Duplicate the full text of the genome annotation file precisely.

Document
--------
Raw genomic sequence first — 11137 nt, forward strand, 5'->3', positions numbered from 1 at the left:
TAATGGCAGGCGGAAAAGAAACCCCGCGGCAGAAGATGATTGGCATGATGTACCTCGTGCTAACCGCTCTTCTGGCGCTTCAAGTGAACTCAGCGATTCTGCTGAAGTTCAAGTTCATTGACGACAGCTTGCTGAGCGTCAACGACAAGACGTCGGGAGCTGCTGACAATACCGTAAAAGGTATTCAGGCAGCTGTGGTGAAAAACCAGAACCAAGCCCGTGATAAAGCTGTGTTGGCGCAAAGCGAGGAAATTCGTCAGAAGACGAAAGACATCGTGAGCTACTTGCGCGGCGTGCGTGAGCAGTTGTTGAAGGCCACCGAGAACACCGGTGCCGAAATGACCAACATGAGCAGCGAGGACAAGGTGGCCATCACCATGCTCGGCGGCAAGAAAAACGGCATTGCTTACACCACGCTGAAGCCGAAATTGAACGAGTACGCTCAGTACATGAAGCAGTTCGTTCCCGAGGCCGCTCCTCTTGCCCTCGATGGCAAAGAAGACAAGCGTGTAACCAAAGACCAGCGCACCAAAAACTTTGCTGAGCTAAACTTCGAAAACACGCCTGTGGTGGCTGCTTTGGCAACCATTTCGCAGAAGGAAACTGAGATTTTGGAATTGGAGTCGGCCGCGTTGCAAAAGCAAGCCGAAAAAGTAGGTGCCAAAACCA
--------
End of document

Raw genomic sequence first — 11137 nt, forward strand, 5'->3', positions numbered from 1 at the left:
TAATGGCAGGCGGAAAAGAAACCCCGCGGCAGAAGATGATTGGCATGATGTACCTCGTGCTAACCGCTCTTCTGGCGCTTCAAGTGAACTCAGCGATTCTGCTGAAGTTCAAGTTCATTGACGACAGCTTGCTGAGCGTCAACGACAAGACGTCGGGAGCTGCTGACAATACCGTAAAAGGTATTCAGGCAGCTGTGGTGAAAAACCAGAACCAAGCCCGTGATAAAGCTGTGTTGGCGCAAAGCGAGGAAATTCGTCAGAAGACGAAAGACATCGTGAGCTACTTGCGCGGCGTGCGTGAGCAGTTGTTGAAGGCCACCGAGAACACCGGTGCCGAAATGACCAACATGAGCAGCGAGGACAAGGTGGCCATCACCATGCTCGGCGGCAAGAAAAACGGCATTGCTTACACCACGCTGAAGCCGAAATTGAACGAGTACGCTCAGTACATGAAGCAGTTCGTTCCCGAGGCCGCTCCTCTTGCCCTCGATGGCAAAGAAGACAAGCGTGTAACCAAAGACCAGCGCACCAAAAACTTTGCTGAGCTAAACTTCGAAAACACGCCTGTGGTGGCTGCTTTGGCAACCATTTCGCAGAAGGAAACTGAGATTTTGGAATTGGAGTCGGCCGCGTTGCAAAAGCAAGCCGAAAAAGTAGGTGCCAAAACCA